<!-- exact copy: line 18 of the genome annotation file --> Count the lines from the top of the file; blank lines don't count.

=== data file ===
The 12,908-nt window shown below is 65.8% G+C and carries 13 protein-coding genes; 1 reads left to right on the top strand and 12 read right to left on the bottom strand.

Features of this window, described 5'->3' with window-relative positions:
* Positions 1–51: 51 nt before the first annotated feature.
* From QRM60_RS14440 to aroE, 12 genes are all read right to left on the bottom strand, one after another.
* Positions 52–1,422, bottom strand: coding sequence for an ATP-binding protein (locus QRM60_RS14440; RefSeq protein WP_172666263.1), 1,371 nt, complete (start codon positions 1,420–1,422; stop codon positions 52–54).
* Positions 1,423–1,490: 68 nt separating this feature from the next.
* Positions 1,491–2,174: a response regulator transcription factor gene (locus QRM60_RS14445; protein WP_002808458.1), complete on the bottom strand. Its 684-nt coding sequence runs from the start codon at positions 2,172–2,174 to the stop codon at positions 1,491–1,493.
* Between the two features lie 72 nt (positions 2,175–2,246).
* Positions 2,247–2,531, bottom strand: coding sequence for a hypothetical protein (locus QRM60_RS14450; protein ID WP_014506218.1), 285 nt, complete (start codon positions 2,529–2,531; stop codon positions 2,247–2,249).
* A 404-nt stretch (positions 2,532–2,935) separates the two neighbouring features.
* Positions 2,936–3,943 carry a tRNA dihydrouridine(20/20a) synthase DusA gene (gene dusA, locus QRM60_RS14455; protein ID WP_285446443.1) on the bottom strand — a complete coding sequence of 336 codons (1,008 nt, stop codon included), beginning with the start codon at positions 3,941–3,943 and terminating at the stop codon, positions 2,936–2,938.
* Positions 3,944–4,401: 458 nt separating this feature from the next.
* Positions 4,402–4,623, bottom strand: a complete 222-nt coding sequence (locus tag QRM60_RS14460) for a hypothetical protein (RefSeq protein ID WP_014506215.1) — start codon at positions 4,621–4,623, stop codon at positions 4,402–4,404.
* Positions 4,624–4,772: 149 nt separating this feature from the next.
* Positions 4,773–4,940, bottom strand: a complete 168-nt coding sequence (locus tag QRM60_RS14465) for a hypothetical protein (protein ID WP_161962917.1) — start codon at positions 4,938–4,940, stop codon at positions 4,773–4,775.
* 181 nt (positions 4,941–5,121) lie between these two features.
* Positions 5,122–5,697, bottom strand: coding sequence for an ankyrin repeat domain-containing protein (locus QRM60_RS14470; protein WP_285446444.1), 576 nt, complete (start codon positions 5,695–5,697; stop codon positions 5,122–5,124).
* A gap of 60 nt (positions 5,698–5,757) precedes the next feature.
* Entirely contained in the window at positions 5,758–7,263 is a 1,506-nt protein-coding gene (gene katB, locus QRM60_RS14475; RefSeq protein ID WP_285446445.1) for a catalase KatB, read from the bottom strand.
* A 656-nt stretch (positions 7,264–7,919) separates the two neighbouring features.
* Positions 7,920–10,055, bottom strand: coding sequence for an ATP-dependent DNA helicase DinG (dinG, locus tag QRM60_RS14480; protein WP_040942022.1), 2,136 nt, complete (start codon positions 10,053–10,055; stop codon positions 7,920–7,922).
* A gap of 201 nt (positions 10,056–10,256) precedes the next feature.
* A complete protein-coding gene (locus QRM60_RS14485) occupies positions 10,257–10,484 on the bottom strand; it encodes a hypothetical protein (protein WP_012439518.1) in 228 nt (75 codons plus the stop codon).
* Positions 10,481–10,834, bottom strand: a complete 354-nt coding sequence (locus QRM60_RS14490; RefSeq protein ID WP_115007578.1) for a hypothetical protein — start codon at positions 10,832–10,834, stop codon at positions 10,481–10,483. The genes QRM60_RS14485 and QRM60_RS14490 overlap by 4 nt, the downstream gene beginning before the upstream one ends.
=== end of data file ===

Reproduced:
* A gap of 60 nt (positions 5,698–5,757) precedes the next feature.